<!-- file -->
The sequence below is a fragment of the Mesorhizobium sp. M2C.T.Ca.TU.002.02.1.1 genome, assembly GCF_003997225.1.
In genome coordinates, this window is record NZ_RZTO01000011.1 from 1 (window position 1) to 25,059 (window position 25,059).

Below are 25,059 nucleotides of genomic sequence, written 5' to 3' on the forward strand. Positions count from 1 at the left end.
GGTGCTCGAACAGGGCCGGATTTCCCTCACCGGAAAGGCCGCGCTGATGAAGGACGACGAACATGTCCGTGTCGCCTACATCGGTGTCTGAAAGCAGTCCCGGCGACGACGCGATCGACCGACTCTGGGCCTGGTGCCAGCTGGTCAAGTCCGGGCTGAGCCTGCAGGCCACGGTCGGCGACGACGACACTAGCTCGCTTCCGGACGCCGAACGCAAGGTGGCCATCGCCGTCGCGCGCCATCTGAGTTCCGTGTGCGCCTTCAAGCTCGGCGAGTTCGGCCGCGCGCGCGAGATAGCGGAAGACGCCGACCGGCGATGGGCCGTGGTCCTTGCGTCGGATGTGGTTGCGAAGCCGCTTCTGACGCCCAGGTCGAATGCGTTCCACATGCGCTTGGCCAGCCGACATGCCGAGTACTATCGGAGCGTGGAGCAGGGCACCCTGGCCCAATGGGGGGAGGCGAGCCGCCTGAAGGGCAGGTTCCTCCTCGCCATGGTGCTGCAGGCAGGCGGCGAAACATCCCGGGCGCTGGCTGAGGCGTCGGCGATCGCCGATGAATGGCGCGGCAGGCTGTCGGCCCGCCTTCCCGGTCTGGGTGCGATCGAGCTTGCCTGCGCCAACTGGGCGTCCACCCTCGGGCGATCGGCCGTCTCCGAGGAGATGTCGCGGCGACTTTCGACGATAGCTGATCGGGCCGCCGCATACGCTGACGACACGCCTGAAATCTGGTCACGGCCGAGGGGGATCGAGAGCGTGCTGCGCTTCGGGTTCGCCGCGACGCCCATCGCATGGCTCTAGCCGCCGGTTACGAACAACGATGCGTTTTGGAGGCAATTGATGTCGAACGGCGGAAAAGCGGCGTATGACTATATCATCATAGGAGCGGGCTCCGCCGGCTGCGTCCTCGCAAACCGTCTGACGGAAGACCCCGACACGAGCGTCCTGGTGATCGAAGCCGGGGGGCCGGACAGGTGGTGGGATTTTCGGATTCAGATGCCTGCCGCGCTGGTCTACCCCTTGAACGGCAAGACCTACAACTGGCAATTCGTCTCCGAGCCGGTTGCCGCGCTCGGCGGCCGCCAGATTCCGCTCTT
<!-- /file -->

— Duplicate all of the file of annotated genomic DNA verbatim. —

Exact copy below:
The sequence below is a fragment of the Mesorhizobium sp. M2C.T.Ca.TU.002.02.1.1 genome, assembly GCF_003997225.1.
In genome coordinates, this window is record NZ_RZTO01000011.1 from 1 (window position 1) to 25,059 (window position 25,059).

Below are 25,059 nucleotides of genomic sequence, written 5' to 3' on the forward strand. Positions count from 1 at the left end.
GGTGCTCGAACAGGGCCGGATTTCCCTCACCGGAAAGGCCGCGCTGATGAAGGACGACGAACATGTCCGTGTCGCCTACATCGGTGTCTGAAAGCAGTCCCGGCGACGACGCGATCGACCGACTCTGGGCCTGGTGCCAGCTGGTCAAGTCCGGGCTGAGCCTGCAGGCCACGGTCGGCGACGACGACACTAGCTCGCTTCCGGACGCCGAACGCAAGGTGGCCATCGCCGTCGCGCGCCATCTGAGTTCCGTGTGCGCCTTCAAGCTCGGCGAGTTCGGCCGCGCGCGCGAGATAGCGGAAGACGCCGACCGGCGATGGGCCGTGGTCCTTGCGTCGGATGTGGTTGCGAAGCCGCTTCTGACGCCCAGGTCGAATGCGTTCCACATGCGCTTGGCCAGCCGACATGCCGAGTACTATCGGAGCGTGGAGCAGGGCACCCTGGCCCAATGGGGGGAGGCGAGCCGCCTGAAGGGCAGGTTCCTCCTCGCCATGGTGCTGCAGGCAGGCGGCGAAACATCCCGGGCGCTGGCTGAGGCGTCGGCGATCGCCGATGAATGGCGCGGCAGGCTGTCGGCCCGCCTTCCCGGTCTGGGTGCGATCGAGCTTGCCTGCGCCAACTGGGCGTCCACCCTCGGGCGATCGGCCGTCTCCGAGGAGATGTCGCGGCGACTTTCGACGATAGCTGATCGGGCCGCCGCATACGCTGACGACACGCCTGAAATCTGGTCACGGCCGAGGGGGATCGAGAGCGTGCTGCGCTTCGGGTTCGCCGCGACGCCCATCGCATGGCTCTAGCCGCCGGTTACGAACAACGATGCGTTTTGGAGGCAATTGATGTCGAACGGCGGAAAAGCGGCGTATGACTATATCATCATAGGAGCGGGCTCCGCCGGCTGCGTCCTCGCAAACCGTCTGACGGAAGACCCCGACACGAGCGTCCTGGTGATCGAAGCCGGGGGGCCGGACAGGTGGTGGGATTTTCGGATTCAGATGCCTGCCGCGCTGGTCTACCCCTTGAACGGCAAGACCTACAACTGGCAATTCGTCTCCGAGCCGGTTGCCGCGCTCGGCGGCCGCCAGATTCCGCTCTT